Stanisław Dunin-Karwicki

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Stanisław Dunin-Karwicki
Coat of arms Łabędź Herb Łabędź 1.svg
Noble family Karwicki-Dunin
Born 1639 or 1640
Died 1724 or 1725

Stanisław Dunin-Karwicki (c. 1640 – c. 1725), also known as Stanisław Karwicki-Dunin or Stanisław Karwicki, of the Łabędź coat of arms, was a Polish noble, politician, and political writer. He held the titles of Cześnik from 1688 and podkomorzy of Sandomierz from 1713 or 1714. He was involved with the Polish Reformed Church and was deputy to several Sejms. He authored the reformist treatise De ordinanda Republica seu de corrigendis defectibus in statu Republicae Polonae.


He was born in 1639[1] or 1640[2][3] (sources vary, with no explanation given), and owned several villages near Stopnica and Opatów.[1] Little is known about his youth, including the specifics of his education.[1] He traveled through Germany, Italy, and possibly France.[1] He held the titles of Cześnik from 1688 and podkomorzy of Sandomierz from 1713[3] or 1714 to 1724.[1] In Sandomierz, he held some various smaller, official positions, including judiciary ones.[1] Władysław Konopczyński suggests that he was very involved in local matters, and cared about them more than the national honors and offices; thus he never attempted to become a member of the Senate of Poland.[1]

He was deputy to several Sejms, starting with the Sejm in 1674.[3] He did not attend all Sejms, as he professed a belief in the not-always respected rule that one should not attend more than every third Sejm.[1] He attended the Sejm in 1688, where he was remembered for vocal if futile opposition to liberum veto.[1] Another Sejm he attended was that of 1703.[1] Near the end of his political career, he also attended the Sejms in 1712 and 1713.[1]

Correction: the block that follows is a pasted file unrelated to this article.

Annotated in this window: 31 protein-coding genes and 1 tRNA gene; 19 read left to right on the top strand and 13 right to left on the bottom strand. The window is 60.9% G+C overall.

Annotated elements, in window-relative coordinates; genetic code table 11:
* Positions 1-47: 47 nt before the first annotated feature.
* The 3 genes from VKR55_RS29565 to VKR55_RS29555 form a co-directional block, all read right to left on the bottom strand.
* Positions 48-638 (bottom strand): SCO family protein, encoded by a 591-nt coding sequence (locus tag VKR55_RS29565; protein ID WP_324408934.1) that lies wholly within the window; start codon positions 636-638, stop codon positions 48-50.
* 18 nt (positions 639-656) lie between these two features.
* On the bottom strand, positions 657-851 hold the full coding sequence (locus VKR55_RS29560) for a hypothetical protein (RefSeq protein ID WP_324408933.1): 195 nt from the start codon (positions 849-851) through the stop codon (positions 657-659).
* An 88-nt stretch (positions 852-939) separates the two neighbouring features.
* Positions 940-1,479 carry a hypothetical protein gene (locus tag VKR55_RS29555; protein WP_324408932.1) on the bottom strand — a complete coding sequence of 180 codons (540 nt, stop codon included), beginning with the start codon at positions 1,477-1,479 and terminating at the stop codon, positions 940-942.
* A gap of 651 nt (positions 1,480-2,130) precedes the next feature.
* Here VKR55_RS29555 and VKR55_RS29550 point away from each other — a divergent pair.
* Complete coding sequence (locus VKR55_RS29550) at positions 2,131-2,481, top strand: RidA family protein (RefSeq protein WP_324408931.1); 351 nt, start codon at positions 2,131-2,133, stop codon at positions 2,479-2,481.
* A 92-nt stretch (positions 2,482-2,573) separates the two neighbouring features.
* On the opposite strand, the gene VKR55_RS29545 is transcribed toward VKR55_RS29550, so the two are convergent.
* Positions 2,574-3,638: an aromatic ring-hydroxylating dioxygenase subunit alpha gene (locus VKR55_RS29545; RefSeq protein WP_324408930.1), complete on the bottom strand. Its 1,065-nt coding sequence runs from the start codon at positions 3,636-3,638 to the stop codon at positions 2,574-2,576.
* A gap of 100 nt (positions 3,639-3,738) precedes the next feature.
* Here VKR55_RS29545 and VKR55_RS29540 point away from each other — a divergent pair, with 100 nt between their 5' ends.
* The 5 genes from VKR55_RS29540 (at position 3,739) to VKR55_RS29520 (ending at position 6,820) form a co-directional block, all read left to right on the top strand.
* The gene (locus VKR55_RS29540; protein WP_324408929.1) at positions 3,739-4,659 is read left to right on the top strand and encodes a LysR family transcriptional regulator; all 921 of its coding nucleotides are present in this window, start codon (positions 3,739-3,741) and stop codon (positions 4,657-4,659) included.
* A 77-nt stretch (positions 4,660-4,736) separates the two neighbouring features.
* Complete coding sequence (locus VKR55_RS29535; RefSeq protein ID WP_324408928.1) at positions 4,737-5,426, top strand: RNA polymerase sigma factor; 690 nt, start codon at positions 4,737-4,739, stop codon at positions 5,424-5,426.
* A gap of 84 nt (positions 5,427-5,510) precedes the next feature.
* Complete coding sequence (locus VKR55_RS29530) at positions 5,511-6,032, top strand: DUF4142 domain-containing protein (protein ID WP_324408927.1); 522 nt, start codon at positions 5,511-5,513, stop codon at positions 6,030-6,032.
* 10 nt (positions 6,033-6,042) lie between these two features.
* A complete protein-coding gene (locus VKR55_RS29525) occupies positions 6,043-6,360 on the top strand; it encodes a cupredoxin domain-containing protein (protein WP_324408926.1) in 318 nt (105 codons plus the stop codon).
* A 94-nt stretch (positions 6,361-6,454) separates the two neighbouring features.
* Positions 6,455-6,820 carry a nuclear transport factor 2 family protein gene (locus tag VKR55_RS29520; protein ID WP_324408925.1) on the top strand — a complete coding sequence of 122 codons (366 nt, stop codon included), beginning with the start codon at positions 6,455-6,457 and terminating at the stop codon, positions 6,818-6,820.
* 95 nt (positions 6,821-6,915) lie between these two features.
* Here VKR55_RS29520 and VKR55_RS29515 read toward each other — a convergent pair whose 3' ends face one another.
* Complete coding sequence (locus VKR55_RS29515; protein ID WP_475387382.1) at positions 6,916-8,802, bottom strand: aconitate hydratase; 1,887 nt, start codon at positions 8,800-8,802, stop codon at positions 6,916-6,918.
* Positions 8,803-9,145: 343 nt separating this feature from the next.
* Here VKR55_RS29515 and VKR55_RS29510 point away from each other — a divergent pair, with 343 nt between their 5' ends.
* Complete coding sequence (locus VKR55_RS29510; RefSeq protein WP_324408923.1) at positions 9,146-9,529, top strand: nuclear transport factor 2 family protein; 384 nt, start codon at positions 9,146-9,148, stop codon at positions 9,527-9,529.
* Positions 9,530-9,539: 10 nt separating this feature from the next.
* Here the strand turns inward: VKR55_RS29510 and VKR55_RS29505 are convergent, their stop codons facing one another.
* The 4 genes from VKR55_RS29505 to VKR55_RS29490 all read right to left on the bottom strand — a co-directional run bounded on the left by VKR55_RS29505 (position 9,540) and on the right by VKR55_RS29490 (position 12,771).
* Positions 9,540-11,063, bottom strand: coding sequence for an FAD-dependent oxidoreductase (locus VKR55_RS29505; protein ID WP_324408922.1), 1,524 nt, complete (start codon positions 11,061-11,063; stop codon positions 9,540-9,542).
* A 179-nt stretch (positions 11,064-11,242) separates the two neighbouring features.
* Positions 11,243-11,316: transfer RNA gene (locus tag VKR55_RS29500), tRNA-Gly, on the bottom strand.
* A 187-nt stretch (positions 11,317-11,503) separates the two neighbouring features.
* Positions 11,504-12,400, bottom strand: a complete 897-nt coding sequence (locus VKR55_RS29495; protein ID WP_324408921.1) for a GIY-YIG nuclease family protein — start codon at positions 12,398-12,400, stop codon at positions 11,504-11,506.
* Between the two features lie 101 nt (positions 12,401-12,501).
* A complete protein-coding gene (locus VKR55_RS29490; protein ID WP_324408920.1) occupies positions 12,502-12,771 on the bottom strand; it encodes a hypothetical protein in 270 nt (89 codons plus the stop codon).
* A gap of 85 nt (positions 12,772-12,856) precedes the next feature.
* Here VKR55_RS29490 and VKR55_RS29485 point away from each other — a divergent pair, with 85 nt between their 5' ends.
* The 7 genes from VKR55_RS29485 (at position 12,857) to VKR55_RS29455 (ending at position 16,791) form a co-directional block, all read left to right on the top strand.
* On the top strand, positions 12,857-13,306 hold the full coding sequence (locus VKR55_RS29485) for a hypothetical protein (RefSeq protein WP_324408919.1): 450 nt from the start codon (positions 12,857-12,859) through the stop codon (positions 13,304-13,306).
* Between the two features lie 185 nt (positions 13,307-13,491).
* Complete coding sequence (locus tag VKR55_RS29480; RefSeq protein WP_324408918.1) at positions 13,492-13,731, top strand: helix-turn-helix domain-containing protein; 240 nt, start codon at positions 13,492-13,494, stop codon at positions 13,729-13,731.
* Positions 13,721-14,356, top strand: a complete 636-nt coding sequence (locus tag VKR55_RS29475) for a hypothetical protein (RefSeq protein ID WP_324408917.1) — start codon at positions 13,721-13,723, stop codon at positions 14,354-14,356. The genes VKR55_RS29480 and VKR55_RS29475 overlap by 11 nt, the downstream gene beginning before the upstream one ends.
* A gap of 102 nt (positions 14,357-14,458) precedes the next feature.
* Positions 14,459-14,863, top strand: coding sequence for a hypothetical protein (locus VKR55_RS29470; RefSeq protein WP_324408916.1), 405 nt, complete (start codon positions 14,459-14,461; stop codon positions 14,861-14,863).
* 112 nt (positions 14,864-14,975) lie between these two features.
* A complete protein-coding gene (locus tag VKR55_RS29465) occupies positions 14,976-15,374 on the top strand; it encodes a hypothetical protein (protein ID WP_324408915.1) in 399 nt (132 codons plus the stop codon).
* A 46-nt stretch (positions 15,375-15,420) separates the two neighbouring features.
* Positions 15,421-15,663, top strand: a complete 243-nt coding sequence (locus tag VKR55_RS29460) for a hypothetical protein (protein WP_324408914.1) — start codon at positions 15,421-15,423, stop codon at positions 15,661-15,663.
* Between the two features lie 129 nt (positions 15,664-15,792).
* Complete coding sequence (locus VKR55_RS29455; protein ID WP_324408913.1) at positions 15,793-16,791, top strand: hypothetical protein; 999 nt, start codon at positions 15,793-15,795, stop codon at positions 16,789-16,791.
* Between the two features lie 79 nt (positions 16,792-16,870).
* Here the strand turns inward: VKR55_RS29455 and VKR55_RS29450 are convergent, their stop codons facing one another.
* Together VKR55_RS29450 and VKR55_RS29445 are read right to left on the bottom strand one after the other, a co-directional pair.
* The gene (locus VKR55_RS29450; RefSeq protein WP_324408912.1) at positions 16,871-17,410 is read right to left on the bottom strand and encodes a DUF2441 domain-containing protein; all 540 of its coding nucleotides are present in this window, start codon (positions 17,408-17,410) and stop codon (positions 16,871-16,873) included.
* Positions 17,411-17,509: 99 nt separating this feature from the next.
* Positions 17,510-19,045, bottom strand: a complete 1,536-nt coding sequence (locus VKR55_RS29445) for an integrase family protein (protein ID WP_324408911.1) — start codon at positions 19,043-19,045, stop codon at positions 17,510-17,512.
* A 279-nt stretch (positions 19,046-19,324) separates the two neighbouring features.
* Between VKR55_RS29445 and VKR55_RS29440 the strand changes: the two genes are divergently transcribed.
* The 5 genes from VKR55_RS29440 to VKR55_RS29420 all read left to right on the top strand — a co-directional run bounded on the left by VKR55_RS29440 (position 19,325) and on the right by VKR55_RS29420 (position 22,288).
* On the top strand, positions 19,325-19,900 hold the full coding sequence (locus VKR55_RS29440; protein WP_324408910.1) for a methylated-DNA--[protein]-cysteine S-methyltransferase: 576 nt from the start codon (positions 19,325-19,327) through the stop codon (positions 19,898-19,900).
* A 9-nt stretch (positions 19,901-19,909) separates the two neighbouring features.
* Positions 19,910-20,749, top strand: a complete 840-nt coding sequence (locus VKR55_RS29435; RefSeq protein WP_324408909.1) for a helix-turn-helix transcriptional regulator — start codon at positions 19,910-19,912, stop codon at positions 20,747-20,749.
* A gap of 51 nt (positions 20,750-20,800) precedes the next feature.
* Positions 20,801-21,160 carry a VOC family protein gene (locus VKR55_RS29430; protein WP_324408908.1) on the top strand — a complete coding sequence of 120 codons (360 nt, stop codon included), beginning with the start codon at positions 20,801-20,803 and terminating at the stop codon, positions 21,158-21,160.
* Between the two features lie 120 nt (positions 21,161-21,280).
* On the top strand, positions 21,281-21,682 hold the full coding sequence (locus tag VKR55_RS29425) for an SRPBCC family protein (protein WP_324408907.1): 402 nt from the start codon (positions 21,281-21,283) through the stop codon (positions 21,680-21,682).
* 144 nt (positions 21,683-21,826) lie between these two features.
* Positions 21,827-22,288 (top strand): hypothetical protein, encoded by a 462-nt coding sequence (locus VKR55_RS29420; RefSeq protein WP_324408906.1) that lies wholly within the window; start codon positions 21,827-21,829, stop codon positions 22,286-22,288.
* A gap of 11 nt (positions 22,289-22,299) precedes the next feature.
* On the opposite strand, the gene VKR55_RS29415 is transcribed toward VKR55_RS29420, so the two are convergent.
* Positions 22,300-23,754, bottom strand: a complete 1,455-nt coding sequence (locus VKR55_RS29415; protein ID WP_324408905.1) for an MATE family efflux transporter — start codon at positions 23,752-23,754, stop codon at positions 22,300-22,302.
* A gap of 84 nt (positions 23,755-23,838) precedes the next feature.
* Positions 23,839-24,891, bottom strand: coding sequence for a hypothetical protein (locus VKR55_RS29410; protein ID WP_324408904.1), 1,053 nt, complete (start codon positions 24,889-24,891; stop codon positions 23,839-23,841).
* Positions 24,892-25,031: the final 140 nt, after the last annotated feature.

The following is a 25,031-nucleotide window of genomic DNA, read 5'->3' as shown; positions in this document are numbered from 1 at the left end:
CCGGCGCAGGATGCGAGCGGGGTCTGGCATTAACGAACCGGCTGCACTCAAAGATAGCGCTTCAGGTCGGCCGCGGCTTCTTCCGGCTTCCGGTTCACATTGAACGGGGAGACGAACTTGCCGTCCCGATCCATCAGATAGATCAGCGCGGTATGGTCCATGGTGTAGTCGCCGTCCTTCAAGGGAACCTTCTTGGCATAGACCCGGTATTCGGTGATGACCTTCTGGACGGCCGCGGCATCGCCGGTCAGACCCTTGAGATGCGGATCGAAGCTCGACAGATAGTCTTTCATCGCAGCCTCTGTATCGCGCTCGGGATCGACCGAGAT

He opposed Michał Korybut Wiśniowiecki and supported Jan III Sobieski.[1] After Sobieski's death, he supported the election of his son, James Louis Sobieski, and then, Augustus II of Poland (as he promised significant reforms).[1] He joined the Sandomierz Confederation in 1704 and was one of its leaders (konsyliarz).[1] He took part in the Warsaw Congress in 1710.[1]

His treatise De ordinanda Republica seu de corrigendis defectibus in statu Republicae Polonae, likely written in the period 1704-1710, advocated the need to reform the political system of the Polish-Lithuanian Commonwealth.[1] It was not printed until 1871; according to Konopczyński, it was likely too controversial in its time.[1] Some of Dunin-Karwicki's most controversial notions to his contemporaries were about the need to weaken the royal prerogatives, and the argument that landless nobles should have no vote, as they are easily bribed or influenced by wealthy magnates.[1]

Jacek Jędruch described it as the "harbinger of the reform movement of the eighteenth century in the [Polish] political sphere", and others have expressed similar views.[1][2][3] The treatise has been praised by few contemporaries (such as voivode of Sandomierz, Stanisław Morsztyn, bishop of Kraków Kazimierz Łubieński, and Stanisław Konarski)[1] and later in the 19th century by the Stańczycy faction.[3] Dunin-Karwicki was not very popular in the Great Sejm period, as for the reformers, his criticism of the liberum veto would not go far enough, and his arguments for weakening the royal power would not be shared by many who desired to strengthen it.[1] He proposed numerous fixes to the Sejm.[1] In a larger picture, he argued for the need of taxation of nobility in order to provide for a permanent army, limiting the king's power to distribute offices, limiting the liberum veto, and increasing the frequency of the Sejms.[3] He noted that the governance should stem from the nation (nobility), and he has been criticized for not seeing the need to enfranchise other classes, such as the townspeople or the peasants.[1]

He was a colleague of Stefan Bidziński.[1]

His date of death is uncertain. In October 1724 a new podkomorzy of Sandomierz was appointed, which may indicate his death; but Konopczyński in his later works notes that this is not certain, and some documents note his death in 1725.[1] Thus Konopczyński believes it is possible that Dunin-Karwicki have simply resigned his office in 1724, and died only in 1725.[1]

External links[edit]


  1. ^ a b c d e f g h i j k l m n o p q r s t u v w x y z Władysław Konopczyński (1966). Polscy pisarze polityczni 18 wieku. Państwowe Wydawn. Naukowe. p. 33. Retrieved 27 November 2011. 
  2. ^ a b Jacek Jędruch (1998). Constitutions, elections, and legislatures of Poland, 1493–1977: a guide to their history. EJJ Books. p. 194. ISBN 978-0-7818-0637-4. Retrieved 13 August 2011. 
  3. ^ a b c d e f (Polish) Stanisław Dunin-Karwicki, Polskie Tradycje Intelektualne